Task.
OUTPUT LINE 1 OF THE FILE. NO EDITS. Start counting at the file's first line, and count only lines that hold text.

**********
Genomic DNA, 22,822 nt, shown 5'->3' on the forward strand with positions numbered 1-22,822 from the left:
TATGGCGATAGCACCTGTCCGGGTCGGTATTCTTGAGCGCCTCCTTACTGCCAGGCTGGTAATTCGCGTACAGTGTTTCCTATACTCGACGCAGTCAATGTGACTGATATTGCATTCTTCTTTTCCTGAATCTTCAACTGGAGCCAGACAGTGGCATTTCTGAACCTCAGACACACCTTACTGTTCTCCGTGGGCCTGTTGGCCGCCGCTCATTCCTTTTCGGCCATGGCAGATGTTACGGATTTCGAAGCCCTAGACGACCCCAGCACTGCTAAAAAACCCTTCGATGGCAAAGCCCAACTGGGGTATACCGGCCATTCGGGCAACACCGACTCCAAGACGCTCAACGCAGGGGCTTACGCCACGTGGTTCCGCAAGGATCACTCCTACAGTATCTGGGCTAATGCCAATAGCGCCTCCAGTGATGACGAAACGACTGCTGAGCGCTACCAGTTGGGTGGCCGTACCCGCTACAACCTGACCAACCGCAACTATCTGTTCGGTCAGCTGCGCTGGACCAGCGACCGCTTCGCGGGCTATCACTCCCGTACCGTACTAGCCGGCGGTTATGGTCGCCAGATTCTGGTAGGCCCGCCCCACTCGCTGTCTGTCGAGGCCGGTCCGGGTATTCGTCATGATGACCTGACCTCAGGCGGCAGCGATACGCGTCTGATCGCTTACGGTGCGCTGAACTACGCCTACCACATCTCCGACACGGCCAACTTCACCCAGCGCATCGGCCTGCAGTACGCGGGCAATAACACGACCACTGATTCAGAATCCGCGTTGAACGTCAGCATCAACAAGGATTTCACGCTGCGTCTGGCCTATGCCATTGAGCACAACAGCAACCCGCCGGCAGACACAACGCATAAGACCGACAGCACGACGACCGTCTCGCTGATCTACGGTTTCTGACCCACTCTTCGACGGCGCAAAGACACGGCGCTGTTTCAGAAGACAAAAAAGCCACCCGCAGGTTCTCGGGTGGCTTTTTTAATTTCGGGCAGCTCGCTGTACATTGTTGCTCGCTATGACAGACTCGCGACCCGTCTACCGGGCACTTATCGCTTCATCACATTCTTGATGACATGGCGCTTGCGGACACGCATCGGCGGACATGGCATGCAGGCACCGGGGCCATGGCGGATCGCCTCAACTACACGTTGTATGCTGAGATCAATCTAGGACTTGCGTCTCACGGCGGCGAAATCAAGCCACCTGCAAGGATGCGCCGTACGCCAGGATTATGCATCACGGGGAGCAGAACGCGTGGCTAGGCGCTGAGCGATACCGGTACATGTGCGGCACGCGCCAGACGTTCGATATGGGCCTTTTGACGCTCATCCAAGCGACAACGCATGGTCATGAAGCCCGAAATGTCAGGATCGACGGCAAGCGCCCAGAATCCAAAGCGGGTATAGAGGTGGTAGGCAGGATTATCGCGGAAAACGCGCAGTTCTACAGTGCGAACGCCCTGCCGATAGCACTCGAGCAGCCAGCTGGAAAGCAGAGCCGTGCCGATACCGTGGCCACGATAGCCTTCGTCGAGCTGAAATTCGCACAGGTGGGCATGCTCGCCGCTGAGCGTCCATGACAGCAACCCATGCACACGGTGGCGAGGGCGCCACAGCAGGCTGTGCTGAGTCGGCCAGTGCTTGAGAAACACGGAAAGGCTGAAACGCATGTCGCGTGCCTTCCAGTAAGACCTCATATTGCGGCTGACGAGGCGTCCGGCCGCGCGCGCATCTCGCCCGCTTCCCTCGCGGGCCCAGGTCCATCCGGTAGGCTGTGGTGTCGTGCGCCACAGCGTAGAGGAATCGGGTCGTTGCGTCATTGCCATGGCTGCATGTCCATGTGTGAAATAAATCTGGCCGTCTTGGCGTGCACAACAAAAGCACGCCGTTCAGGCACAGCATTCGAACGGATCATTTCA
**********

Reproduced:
Genomic DNA, 22,822 nt, shown 5'->3' on the forward strand with positions numbered 1-22,822 from the left: